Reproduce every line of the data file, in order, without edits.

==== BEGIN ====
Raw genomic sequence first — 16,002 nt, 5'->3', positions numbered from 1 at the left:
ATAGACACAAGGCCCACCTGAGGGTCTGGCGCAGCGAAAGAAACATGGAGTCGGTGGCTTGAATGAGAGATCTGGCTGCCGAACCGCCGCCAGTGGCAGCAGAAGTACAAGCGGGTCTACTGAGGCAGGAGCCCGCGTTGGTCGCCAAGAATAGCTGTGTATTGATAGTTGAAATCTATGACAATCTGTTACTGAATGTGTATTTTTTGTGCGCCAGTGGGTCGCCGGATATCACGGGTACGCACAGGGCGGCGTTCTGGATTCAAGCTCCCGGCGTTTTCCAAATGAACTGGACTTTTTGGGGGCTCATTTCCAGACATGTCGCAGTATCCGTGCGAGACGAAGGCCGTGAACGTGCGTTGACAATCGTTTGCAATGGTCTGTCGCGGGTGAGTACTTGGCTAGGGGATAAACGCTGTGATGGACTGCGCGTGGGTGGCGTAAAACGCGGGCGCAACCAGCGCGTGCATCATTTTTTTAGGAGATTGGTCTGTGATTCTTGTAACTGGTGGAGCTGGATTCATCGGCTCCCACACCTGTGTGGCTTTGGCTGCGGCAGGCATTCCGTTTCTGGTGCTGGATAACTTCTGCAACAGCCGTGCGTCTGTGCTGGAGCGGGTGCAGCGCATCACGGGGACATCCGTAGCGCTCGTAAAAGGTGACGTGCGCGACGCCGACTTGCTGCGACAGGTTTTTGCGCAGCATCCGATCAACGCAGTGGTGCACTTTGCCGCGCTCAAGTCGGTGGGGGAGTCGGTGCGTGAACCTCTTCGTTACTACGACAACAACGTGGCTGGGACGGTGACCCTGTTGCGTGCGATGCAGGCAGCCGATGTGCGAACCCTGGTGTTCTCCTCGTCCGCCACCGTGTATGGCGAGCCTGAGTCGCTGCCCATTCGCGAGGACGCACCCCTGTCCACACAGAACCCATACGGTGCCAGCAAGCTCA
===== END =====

Raw genomic sequence first — 16,002 nt, 5'->3', positions numbered from 1 at the left:
ATAGACACAAGGCCCACCTGAGGGTCTGGCGCAGCGAAAGAAACATGGAGTCGGTGGCTTGAATGAGAGATCTGGCTGCCGAACCGCCGCCAGTGGCAGCAGAAGTACAAGCGGGTCTACTGAGGCAGGAGCCCGCGTTGGTCGCCAAGAATAGCTGTGTATTGATAGTTGAAATCTATGACAATCTGTTACTGAATGTGTATTTTTTGTGCGCCAGTGGGTCGCCGGATATCACGGGTACGCACAGGGCGGCGTTCTGGATTCAAGCTCCCGGCGTTTTCCAAATGAACTGGACTTTTTGGGGGCTCATTTCCAGACATGTCGCAGTATCCGTGCGAGACGAAGGCCGTGAACGTGCGTTGACAATCGTTTGCAATGGTCTGTCGCGGGTGAGTACTTGGCTAGGGGATAAACGCTGTGATGGACTGCGCGTGGGTGGCGTAAAACGCGGGCGCAACCAGCGCGTGCATCATTTTTTTAGGAGATTGGTCTGTGATTCTTGTAACTGGTGGAGCTGGATTCATCGGCTCCCACACCTGTGTGGCTTTGGCTGCGGCAGGCATTCCGTTTCTGGTGCTGGATAACTTCTGCAACAGCCGTGCGTCTGTGCTGGAGCGGGTGCAGCGCATCACGGGGACATCCGTAGCGCTCGTAAAAGGTGACGTGCGCGACGCCGACTTGCTGCGACAGGTTTTTGCGCAGCATCCGATCAACGCAGTGGTGCACTTTGCCGCGCTCAAGTCGGTGGGGGAGTCGGTGCGTGAACCTCTTCGTTACTACGACAACAACGTGGCTGGGACGGTGACCCTGTTGCGTGCGATGCAGGCAGCCGATGTGCGAACCCTGGTGTTCTCCTCGTCCGCCACCGTGTATGGCGAGCCTGAGTCGCTGCCCATTCGCGAGGACGCACCCCTGTCCACACAGAACCCATACGGTGCCAGCAAGCTCA